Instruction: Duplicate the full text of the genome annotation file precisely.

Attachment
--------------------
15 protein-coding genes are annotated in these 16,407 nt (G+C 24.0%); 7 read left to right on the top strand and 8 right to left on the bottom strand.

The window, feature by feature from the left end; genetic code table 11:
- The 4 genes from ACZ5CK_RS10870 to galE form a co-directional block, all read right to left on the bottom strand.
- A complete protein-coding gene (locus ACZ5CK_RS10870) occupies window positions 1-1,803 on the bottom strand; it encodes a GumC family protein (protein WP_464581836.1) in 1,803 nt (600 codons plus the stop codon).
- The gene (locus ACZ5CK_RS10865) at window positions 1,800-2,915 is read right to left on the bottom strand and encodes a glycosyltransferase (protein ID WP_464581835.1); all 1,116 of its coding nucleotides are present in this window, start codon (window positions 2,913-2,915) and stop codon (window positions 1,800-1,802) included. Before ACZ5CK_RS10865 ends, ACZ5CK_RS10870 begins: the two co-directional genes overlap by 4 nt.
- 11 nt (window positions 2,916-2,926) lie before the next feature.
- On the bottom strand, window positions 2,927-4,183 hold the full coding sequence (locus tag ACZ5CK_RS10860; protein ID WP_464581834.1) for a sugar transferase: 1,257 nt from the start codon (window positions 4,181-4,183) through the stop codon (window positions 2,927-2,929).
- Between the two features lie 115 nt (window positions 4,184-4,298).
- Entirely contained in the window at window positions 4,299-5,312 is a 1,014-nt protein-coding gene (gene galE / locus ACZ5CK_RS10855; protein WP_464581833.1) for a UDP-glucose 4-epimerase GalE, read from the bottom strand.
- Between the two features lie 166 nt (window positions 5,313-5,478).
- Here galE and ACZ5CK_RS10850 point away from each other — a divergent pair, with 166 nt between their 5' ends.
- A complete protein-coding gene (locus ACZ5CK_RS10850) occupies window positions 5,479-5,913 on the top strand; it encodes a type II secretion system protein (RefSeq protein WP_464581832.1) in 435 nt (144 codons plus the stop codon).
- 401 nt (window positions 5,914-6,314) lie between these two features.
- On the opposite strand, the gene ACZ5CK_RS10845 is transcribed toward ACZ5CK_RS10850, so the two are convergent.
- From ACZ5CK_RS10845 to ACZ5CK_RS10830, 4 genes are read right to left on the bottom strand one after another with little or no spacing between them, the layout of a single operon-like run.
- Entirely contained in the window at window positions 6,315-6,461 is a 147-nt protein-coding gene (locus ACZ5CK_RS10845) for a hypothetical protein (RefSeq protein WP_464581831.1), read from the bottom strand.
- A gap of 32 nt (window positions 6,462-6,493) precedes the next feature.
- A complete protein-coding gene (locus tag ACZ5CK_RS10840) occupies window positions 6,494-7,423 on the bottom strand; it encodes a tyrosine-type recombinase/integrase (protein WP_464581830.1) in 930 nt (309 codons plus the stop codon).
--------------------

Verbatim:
15 protein-coding genes are annotated in these 16,407 nt (G+C 24.0%); 7 read left to right on the top strand and 8 right to left on the bottom strand.

The window, feature by feature from the left end; genetic code table 11:
- The 4 genes from ACZ5CK_RS10870 to galE form a co-directional block, all read right to left on the bottom strand.
- A complete protein-coding gene (locus ACZ5CK_RS10870) occupies window positions 1-1,803 on the bottom strand; it encodes a GumC family protein (protein WP_464581836.1) in 1,803 nt (600 codons plus the stop codon).
- The gene (locus ACZ5CK_RS10865) at window positions 1,800-2,915 is read right to left on the bottom strand and encodes a glycosyltransferase (protein ID WP_464581835.1); all 1,116 of its coding nucleotides are present in this window, start codon (window positions 2,913-2,915) and stop codon (window positions 1,800-1,802) included. Before ACZ5CK_RS10865 ends, ACZ5CK_RS10870 begins: the two co-directional genes overlap by 4 nt.
- 11 nt (window positions 2,916-2,926) lie before the next feature.
- On the bottom strand, window positions 2,927-4,183 hold the full coding sequence (locus tag ACZ5CK_RS10860; protein ID WP_464581834.1) for a sugar transferase: 1,257 nt from the start codon (window positions 4,181-4,183) through the stop codon (window positions 2,927-2,929).
- Between the two features lie 115 nt (window positions 4,184-4,298).
- Entirely contained in the window at window positions 4,299-5,312 is a 1,014-nt protein-coding gene (gene galE / locus ACZ5CK_RS10855; protein WP_464581833.1) for a UDP-glucose 4-epimerase GalE, read from the bottom strand.
- Between the two features lie 166 nt (window positions 5,313-5,478).
- Here galE and ACZ5CK_RS10850 point away from each other — a divergent pair, with 166 nt between their 5' ends.
- A complete protein-coding gene (locus ACZ5CK_RS10850) occupies window positions 5,479-5,913 on the top strand; it encodes a type II secretion system protein (RefSeq protein WP_464581832.1) in 435 nt (144 codons plus the stop codon).
- 401 nt (window positions 5,914-6,314) lie between these two features.
- On the opposite strand, the gene ACZ5CK_RS10845 is transcribed toward ACZ5CK_RS10850, so the two are convergent.
- From ACZ5CK_RS10845 to ACZ5CK_RS10830, 4 genes are read right to left on the bottom strand one after another with little or no spacing between them, the layout of a single operon-like run.
- Entirely contained in the window at window positions 6,315-6,461 is a 147-nt protein-coding gene (locus ACZ5CK_RS10845) for a hypothetical protein (RefSeq protein WP_464581831.1), read from the bottom strand.
- A gap of 32 nt (window positions 6,462-6,493) precedes the next feature.
- A complete protein-coding gene (locus tag ACZ5CK_RS10840) occupies window positions 6,494-7,423 on the bottom strand; it encodes a tyrosine-type recombinase/integrase (protein WP_464581830.1) in 930 nt (309 codons plus the stop codon).